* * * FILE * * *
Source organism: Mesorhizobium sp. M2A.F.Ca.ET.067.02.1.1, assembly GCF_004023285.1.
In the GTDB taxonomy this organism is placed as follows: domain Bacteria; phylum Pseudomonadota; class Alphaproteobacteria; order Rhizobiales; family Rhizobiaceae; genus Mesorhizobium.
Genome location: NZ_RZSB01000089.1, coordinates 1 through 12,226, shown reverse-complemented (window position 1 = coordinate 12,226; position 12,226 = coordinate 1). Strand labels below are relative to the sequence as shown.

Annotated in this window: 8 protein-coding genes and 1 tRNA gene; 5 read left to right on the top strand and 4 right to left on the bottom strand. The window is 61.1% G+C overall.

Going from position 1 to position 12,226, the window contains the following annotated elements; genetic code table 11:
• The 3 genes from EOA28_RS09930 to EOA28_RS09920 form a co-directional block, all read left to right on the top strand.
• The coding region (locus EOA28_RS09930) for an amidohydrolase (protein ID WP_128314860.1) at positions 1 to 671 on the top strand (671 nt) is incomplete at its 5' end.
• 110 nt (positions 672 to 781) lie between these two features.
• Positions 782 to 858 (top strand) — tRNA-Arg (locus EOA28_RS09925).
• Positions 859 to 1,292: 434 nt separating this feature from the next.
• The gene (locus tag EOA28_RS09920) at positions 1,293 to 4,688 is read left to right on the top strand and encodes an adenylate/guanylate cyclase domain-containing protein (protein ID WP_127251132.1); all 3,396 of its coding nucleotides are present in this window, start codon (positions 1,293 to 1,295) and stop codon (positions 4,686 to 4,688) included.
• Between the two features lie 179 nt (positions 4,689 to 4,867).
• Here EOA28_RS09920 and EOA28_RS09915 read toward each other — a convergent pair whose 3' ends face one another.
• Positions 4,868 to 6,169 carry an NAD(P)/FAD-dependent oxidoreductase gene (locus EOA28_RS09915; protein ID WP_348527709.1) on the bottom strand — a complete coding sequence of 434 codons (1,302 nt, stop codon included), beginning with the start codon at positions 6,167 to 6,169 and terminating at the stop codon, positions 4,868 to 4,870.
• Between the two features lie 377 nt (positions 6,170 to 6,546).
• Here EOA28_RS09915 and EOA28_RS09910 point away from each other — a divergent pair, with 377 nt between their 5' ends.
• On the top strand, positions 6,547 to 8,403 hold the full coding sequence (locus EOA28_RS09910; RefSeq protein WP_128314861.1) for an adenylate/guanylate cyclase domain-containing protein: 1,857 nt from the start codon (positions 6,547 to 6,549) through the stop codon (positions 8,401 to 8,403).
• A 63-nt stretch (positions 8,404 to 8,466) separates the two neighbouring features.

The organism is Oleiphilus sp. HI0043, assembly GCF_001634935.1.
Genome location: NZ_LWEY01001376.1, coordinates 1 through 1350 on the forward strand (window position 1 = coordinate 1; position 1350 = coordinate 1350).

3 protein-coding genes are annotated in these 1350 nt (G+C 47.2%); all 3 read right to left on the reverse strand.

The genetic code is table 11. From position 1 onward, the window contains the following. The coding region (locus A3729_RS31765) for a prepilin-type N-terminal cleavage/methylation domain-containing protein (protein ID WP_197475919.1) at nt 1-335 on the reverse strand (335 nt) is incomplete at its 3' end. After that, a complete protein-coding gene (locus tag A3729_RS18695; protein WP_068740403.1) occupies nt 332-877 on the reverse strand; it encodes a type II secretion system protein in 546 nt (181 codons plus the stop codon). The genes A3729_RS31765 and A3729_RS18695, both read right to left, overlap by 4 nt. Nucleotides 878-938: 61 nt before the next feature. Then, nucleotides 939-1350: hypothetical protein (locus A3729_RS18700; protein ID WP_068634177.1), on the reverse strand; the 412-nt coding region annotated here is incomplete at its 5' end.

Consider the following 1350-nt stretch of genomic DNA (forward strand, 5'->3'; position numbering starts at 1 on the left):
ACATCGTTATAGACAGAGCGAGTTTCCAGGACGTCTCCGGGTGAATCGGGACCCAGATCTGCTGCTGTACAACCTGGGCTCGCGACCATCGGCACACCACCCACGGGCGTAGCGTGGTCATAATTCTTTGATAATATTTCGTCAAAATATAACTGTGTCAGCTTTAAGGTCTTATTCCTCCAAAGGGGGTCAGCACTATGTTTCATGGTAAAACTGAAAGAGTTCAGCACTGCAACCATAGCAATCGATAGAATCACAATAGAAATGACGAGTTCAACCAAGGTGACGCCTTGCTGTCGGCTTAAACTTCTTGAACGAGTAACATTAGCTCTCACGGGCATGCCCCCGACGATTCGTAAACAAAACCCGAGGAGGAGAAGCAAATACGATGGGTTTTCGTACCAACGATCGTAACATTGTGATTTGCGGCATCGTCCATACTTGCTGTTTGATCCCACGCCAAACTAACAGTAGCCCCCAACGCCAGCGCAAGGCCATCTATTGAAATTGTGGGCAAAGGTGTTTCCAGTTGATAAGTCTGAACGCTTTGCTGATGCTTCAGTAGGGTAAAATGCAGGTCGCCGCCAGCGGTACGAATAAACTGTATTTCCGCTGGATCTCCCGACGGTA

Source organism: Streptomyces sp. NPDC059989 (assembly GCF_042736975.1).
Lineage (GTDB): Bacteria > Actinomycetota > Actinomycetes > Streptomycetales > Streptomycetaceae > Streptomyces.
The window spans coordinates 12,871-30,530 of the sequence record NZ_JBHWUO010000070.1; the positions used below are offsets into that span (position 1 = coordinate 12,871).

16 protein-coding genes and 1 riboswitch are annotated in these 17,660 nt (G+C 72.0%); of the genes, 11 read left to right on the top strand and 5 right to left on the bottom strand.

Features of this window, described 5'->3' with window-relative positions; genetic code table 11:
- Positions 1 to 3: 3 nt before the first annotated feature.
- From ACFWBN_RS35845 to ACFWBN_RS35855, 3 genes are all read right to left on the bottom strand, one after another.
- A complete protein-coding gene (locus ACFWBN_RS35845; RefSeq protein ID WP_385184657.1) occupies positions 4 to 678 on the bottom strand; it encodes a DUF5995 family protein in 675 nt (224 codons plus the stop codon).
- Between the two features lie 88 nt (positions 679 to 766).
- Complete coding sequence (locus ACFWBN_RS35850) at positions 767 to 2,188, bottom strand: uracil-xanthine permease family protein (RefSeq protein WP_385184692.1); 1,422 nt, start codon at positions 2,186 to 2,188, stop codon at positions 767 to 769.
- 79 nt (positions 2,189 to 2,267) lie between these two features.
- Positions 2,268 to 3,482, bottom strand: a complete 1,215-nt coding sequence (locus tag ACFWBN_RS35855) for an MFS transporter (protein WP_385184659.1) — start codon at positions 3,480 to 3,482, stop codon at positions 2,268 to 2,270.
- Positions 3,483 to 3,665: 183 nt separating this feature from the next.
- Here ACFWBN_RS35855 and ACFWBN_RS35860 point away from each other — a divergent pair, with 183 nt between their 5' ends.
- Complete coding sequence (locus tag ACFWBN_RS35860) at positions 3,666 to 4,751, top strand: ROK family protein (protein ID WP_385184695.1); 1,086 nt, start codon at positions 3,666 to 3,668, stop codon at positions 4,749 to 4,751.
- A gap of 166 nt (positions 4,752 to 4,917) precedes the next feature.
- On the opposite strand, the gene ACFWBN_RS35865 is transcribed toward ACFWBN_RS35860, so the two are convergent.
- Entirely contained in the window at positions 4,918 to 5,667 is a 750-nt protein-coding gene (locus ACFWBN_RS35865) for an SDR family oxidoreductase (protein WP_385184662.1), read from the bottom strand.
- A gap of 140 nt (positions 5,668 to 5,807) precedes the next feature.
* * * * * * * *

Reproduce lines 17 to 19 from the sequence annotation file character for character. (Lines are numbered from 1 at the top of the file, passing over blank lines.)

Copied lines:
• On the top strand, positions 6,547 to 8,403 hold the full coding sequence (locus EOA28_RS09910; RefSeq protein WP_128314861.1) for an adenylate/guanylate cyclase domain-containing protein: 1,857 nt from the start codon (positions 6,547 to 6,549) through the stop codon (positions 8,401 to 8,403).
• A 63-nt stretch (positions 8,404 to 8,466) separates the two neighbouring features.

The organism is Oleiphilus sp. HI0043, assembly GCF_001634935.1.